Directed by Dan Mirvish
Released June 21, 2013
Marriage is a very frequent film subject. Almost every one of Woody Allen’s movies deals with adultery on some scale, and recent films such as Roman Polanski’s “Carnage” have dealt specifically with two couples and the way in which they interact over an isolated period of time. Like Polanski’s film, “Between Us” is an adaptation of a Broadway play. Though this cinematic retelling has its strengths, it ultimately feels very much like a play, with its characters engaged in brutally honest discussions with each other that might be more compelling if seen live on the stage.
“Between Us” splits its screen time between two different nights in which the film’s protagonist pairs, Grace (Julia Stiles) and Carlo (Taye Diggs), and Sharyl (Melissa George) and Joel (David Harbour), find themselves together. On one night, Grace and Carlo come to visit Sharyl and Joel on the way to their honeymoon, and on the other, Sharyl and Joel stop by unexpectedly to surprise Grace and Carlo. On both nights, the hosting partners are involved in an excruciatingly miserable and awkward fight, which reveals extreme problems hidden beneath the façade of their happy marriage, and which lead to the unraveling of the other more outwardly stable relationship.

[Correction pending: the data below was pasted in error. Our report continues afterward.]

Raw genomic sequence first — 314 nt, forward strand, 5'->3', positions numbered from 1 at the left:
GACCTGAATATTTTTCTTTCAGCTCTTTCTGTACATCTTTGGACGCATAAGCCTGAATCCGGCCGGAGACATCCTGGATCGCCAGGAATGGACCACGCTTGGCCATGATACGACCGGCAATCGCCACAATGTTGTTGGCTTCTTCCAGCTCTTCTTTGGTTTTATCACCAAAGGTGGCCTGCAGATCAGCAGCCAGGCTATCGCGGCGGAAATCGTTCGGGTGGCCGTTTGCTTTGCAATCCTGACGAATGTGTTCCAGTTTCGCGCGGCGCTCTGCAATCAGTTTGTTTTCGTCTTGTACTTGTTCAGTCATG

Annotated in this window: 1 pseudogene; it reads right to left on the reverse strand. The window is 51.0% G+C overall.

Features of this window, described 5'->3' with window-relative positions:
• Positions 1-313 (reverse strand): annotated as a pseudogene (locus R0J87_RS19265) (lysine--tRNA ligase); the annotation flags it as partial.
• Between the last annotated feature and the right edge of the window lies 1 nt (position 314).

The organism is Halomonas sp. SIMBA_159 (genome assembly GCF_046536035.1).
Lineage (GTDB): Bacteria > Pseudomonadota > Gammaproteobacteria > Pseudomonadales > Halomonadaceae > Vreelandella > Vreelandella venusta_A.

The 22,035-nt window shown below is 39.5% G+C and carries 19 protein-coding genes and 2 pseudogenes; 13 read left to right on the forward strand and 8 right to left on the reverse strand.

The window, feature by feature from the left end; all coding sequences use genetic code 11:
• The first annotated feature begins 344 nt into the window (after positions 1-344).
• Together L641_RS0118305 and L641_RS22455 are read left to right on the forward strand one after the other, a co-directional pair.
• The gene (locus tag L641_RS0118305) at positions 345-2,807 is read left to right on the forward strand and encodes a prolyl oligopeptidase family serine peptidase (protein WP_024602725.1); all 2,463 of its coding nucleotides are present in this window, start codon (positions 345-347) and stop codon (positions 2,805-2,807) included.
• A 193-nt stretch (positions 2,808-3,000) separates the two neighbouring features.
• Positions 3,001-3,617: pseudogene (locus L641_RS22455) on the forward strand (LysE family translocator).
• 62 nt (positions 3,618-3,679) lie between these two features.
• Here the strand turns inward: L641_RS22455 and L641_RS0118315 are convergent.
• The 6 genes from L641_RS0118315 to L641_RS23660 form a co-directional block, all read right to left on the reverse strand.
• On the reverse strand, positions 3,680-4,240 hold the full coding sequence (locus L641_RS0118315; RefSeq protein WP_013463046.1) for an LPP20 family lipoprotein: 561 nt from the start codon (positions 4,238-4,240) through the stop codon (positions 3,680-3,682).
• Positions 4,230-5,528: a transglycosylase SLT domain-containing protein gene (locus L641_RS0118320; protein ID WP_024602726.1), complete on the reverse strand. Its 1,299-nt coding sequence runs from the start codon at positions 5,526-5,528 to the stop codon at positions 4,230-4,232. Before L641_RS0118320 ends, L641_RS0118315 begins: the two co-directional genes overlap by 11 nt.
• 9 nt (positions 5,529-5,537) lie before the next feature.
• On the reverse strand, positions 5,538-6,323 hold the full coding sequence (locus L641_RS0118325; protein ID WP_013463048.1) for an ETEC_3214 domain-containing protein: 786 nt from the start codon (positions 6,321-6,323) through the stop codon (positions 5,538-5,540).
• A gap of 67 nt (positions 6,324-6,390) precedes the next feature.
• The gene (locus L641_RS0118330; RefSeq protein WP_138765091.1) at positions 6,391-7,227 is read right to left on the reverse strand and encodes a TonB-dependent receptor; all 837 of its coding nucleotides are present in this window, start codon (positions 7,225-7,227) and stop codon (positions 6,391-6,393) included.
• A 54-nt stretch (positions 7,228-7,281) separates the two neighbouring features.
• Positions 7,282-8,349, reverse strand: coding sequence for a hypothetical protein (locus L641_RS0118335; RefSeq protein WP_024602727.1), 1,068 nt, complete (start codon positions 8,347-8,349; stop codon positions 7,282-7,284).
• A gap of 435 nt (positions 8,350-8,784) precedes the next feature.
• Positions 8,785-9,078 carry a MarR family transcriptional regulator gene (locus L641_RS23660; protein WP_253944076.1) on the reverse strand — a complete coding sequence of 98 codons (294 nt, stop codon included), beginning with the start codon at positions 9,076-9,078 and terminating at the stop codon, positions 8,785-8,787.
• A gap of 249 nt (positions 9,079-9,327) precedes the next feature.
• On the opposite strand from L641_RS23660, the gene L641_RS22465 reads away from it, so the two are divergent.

Where this film succeeds most is in its ability to let the conversation guide the story and the close-ups on the faces of its characters. Every look on Grace and Sharyl’s face says just as much as anything that Carlo and Joel might say, though the impact of their words should not be underestimated. Disjointed editing and a melodramatic score give the film a disconnected feel, which helps to underscore the gravity of the situation yet doesn’t fully succeed in reeling in the viewer. Much is showcased but little is actually confirmed, which makes this a brief, haunting look into the lives of these couples without a definitive or satisfying resolution.
Each member of the cast brings with him or her a particular demeanor which helps to create and embellish the characters. Stiles is quiet yet assertive, George is cold and judgmental with her every look, Diggs is disarmingly casual, and Harbour is deceptively energetic and transparent. Harbour is the inarguable standout, stepping out from the supporting cast of “The Newsroom” to deliver a commanding and impressive performance as a man fully shaped by his situation. Together, these four create a captivating and unnerving environment, one that draws in the viewer but refuses to provide a certain fate for its characters, instead trapping them forever between these two miserable nights.